Even readers previously unconcerned with the questions and technicalities of translation will tell you that Richard Pevear and Larissa Volokhonsky are incomparable translators of Russian into English. A diverse collection of short stories by Leo Tolstoy is the latest volume to benefit from the couple’s treatment. The Death Of Ivan Ilyich And Other Stories (Knopf, $28.95) is a beautiful hardcover edition of the Russian master’s short works. It draws from both the beginning and the end of Tolstoy’s ambivalent and divided writing career. The collection of eleven stories includes his autobiographical work, “Prisoner of the Caucasus,” and his return to the mountain setting of Chechnya and Dagestan for his final work, a cynical and anti-imperialist novella based on a real-life hero of holy war, “Hadji Murat.”
The Lacuna (HarperCollins, $26.99) is an engrossing historical fiction, told as the journals of Harrison Shepherd, a fictional author who reflects on the crowds, caprices, and injustices of 20th-century North America. This is the first novel in nine years by Barbara Kingsolver, and it boasts her courageous—but always literary—concern for injustice and cultural difference. Born into a confused heritage—his father absent, his mother Mexican—Harrison’s experience encapsulates that of both countries: through his eyes we witness the Bonus Army riots, the murals of Diego Rivera, Trotsky’s assassination, World War II metal drives, and the McCarthy trials. Lively renderings of Frida Kahlo, Trotsky, and even Richard Nixon combine with documentary support from Times articles (authentic and fabricated) and a heartbreaking concern for the fate of truth in the infancy of the media age to create the rare sort of novel that is both totally absorbing in its fiction and yet profoundly engages the reader with the world of fact beyond its pages.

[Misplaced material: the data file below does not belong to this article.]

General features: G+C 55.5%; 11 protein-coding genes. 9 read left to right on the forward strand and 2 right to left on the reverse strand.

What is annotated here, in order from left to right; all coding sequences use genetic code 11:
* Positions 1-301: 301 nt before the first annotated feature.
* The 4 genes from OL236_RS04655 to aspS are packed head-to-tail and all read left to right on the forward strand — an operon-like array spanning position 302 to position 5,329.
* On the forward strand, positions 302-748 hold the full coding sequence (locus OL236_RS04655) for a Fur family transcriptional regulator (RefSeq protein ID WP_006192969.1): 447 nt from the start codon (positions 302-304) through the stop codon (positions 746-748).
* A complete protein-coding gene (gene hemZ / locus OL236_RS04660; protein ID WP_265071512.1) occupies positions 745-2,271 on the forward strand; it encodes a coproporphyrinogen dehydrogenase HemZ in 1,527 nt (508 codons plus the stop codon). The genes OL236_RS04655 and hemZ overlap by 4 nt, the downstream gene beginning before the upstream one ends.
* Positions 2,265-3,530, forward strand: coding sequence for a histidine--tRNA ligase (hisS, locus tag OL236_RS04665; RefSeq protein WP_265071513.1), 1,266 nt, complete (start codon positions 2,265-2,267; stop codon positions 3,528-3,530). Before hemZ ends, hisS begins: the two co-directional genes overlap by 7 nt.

Leonard Downie, Jr., the former executive editor of the Washington Post, read at P&P from his new Washington thriller, The Rules of the Game, his first venture into the world of fiction. I had many dog-eared pages to ask Len Downie about. The most obvious question was whether his female vice-president, who becomes president, was modeled after Sarah Palin. No, the character was conceived some five years ago, but Downie humorously brushed aside a suggestion that his predictions for the future were remarkably accurate. A customer asked whether the main character, a female investigative reporter who receives constant 4 a.m. phone calls from an anonymous source, was modeled on anyone, and Downie revealed that actually it was he who had been frequently awakened in the early hours of the morning, and warned about terrible consequences if the Post continued its coverage, when the Post was investigating Oliver North's role in Iran-Contra! Aside from these juicy tidbits about the rearrangement of the real world into fiction, Downie's The Rules of the Game is a great page-turner with an attendant higher purpose: the ethical conundrums of politics and journalism as they are both played out in Washington.